Lilium philadelphicum andinum
Lily family (Liliaceae)
This perennial herbaceous plant is ¾–2½' tall and unbranched. The erect
central stem is variably colored (light green, light reddish green, or
light whitish yellow), terete, glabrous, and often glaucous. Along the
entire length of this stem, except at the apex, there are numerous
alternate leaves with strongly ascending blades. The sessile leaf
blades are 1½–3" long, less than ½" across, linear-elliptic in shape,
and entire along their margins; their lower/outer surface is olive
green and glabrous, while their upper/inner surface is medium green and
glabrous. Each leaf blade has several conspicuous parallel veins. At
the apex of the stem, there is typically a single whorl of
3-6 leaves. The blades of these whorled leaves are simlar in size
and shape to the alternate leaves; they are ascending. Some plants may
have more than one
whorl of leaves, but this is unusual. The central stem terminates in
1-3 (rarely 4-5) flowers on stout pedicels. The erect to ascending
pedicels are 2-6" long, medium green, terete, glabrous, and sometimes
flowers are 2-3" long and similarly across.
Each flower consists of 6
orange to reddish tepals, 6 stamens with orange to reddish
filaments, an orange to reddish style with a swollen stigma, and a
green ovary. The ascending tepals are narrowly clawed below and
lanceolate to ovate above; they are slightly incurved below and
slightly recurved above. A little above their clawed bases, the tepals
are more yellowish and they have
conspicuous purplish brown dots. Both stamens and style are slightly
exserted; the stamens surround the style in the center of the flower.
The blooming period occurs from early to mid-summer, lasting about 3-5
weeks. Afterwards, fertile flowers are replaced by oblongoid seed
capsules that are 1½–2¾" long. Each seed capsule has 3 cells, and each
cell has 2 columns of flattened seeds. The root system consists of a
scaly corm that occasionally forms clonal offsets; the bottom of the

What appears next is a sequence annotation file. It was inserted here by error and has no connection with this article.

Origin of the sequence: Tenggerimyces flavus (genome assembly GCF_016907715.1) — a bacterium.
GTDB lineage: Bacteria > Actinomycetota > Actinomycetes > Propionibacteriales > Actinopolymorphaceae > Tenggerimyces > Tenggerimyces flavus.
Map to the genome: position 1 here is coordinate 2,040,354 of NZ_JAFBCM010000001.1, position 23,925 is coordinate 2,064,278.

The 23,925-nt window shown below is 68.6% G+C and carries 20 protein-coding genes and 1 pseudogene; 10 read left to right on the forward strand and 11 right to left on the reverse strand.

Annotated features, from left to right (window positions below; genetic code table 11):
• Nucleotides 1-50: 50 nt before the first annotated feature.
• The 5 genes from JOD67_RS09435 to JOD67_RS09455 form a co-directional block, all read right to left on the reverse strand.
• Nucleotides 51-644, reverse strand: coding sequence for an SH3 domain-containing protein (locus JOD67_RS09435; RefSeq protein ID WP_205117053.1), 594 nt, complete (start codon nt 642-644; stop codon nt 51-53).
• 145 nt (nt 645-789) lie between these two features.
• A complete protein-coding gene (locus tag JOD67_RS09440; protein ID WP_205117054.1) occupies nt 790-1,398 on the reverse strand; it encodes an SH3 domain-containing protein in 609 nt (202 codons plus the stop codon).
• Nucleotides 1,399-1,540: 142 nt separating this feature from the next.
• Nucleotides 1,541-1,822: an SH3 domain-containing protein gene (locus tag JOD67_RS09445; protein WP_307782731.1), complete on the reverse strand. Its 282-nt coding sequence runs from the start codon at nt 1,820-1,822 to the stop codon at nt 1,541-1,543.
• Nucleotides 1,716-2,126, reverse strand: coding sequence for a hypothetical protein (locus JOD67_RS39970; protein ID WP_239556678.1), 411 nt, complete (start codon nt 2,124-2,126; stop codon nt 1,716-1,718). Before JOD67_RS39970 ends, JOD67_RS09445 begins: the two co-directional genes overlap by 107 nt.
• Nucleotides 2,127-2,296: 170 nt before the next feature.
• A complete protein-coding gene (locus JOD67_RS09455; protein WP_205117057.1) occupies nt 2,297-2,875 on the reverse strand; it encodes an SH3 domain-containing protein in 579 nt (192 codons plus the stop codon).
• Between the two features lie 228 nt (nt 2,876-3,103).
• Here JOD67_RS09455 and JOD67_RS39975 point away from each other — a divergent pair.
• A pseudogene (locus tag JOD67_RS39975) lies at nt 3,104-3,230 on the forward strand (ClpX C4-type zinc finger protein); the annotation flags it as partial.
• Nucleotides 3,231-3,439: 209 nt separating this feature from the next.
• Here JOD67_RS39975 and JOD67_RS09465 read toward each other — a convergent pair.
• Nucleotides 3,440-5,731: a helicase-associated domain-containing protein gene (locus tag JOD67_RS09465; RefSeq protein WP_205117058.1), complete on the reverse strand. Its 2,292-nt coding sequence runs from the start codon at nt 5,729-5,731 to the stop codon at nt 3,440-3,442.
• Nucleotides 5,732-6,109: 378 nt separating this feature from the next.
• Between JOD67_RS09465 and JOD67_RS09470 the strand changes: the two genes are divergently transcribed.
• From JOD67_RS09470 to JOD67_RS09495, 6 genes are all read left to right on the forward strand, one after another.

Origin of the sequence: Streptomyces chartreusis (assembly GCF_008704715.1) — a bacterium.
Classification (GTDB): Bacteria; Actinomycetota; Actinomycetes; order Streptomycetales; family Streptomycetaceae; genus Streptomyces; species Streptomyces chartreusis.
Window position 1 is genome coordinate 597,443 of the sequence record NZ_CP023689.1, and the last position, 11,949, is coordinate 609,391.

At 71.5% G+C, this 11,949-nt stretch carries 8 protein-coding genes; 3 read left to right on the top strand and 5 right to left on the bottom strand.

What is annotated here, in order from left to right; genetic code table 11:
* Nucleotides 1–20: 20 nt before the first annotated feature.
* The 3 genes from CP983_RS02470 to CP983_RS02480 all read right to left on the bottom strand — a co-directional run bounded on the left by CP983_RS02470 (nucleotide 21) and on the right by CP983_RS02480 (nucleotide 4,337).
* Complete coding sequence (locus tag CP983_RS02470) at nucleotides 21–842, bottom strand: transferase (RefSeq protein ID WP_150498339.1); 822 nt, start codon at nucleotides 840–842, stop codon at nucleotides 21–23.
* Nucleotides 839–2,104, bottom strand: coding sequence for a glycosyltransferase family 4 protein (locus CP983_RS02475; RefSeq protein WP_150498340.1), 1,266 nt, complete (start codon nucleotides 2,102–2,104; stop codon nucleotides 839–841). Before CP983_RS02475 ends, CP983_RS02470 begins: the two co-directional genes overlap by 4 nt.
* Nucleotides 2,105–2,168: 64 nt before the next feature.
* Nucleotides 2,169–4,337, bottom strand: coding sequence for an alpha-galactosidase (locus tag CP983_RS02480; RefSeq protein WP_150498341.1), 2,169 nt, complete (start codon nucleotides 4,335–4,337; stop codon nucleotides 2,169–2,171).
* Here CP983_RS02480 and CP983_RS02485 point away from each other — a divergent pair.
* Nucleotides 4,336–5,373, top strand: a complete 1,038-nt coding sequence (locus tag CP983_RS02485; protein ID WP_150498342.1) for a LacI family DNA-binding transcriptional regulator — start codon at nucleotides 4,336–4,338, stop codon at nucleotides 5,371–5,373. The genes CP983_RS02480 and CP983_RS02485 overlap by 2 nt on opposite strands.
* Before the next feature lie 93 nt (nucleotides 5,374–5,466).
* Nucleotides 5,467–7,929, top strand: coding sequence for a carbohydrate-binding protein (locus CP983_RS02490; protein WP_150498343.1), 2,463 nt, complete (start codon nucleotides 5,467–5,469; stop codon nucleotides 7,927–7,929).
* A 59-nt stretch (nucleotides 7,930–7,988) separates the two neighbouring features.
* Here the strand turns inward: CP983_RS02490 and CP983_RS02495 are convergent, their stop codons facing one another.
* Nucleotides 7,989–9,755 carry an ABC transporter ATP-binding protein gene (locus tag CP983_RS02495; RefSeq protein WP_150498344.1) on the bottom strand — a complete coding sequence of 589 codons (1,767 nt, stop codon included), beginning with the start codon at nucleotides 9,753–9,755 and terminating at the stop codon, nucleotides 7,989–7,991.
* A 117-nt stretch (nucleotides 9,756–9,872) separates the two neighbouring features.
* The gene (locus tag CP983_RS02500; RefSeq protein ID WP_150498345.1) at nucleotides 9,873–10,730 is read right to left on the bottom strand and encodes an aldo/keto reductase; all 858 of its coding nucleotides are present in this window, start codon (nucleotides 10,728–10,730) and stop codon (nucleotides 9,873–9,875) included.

corm develops shallow fibrous roots.
The preference is full or partial sun, moist to mesic conditions, and
soil containing loam or sandy loam. This plant develops slowly.
Range & Habitat:
The native Prairie Lily is uncommon in northern Illinois, while in the
rest of the state it is rare or absent (see Distribution
Populations of this plant have
been declining, or they have been extirpated, in some areas. Habitats
include thinly wooded bluffs, moist to mesic black soil prairies, moist
to mesic sand prairies, grassy meadows, and powerline clearances
through natural areas.
Prairie Lily is normally found in high quality natural areas.
Occasional disturbance that involves removal of woody vegetation is
probably beneficial in maintaining populations of this plant. Because
of the showy flowers, it is vulnerable to poaching, like many orchids.
The flowers are cross-pollinated primarily by large butterflies,
including swallowtail butterflies (Papilionidae), the Monarch butterfly
(Danaus plexippus), and Great Spangled Fritillary (Speyeria
cybele). Other floral visitors include the Ruby-throated
Hummingbird, hummingbird moths (Hemaris spp.),
and Halictid bees. Most of these floral visitors suck nectar from the
flowers, although the Halictid bees collect pollen (see Graenicher,
1907; Edwards & Jordan, 1992). Other insects feed destructively
on Prairie Lily (Lilium philadelphicum andinum) and
other closely related lilies (Lilium spp.). These
insects include the introduced Lily Leaf Beetle (Lilioceris
lilii), Crescent-marked Lily Aphid (Aulacorthum
circumflexum), Purple-spotted Lily Aphid (Macrosiphum
lilii), and larvae of the Golden Borer Moth (Papaipema
cerina), Burdock Borer Moth (Papaipema cataphracta),
and Stalk Borer Moth (Papaipema nebris); see Clark
et al. (2004), Cranshaw (2006), Pepper (1965), Panzer et al. (2006),
and Natural History Museum (2010).
The larvae of these latter moths bore through the stems and corms of
lilies. Mammalian herbivores readily consume the foliage of Prairie
Lily and other closely related lilies, especially the White-tailed
Deer. The corms are also eaten sometimes by voles.
Photographic Location: A powerline clearance and
moist sandy meadows at a state park in NE Illinois.
The flowers of this plant can be remarkably large, considering its
size. This is arguably one of the most beautiful wildflowers in
Illinois. Other native lilies (Lilium spp.) in
Illinois are taller plants with whorled leaves and drooping flowers;
only the flowers of Prairie Lily (Lilium philadelphicum andinum)
remain erect. One reason why this plant has erect flowers is that the
anthers can close their pores temporarily in response to rain, thereby
protecting the pollen (Edwards & Jordan, 1992). This is a
unusual characteristic. The typical variety of this plant is the more
eastern Wood Lily (Lilium philadelphicum philadelphicum),
is not found in Illinois. The Wood Lily differs from the Prairie Lily
in being a slightly taller plant that has mostly whorled leaves, its
leaves are usually wider (often exceeding ½" across), and its seed
capsules are slightly shorter. In the past,
the Prairie Lily was sometimes classified as a distinct species, or Lilium
Other common names for this plant are Western Lily and Wood Lily.
Outside of Illinois, there are yellow-flowered forms of this species.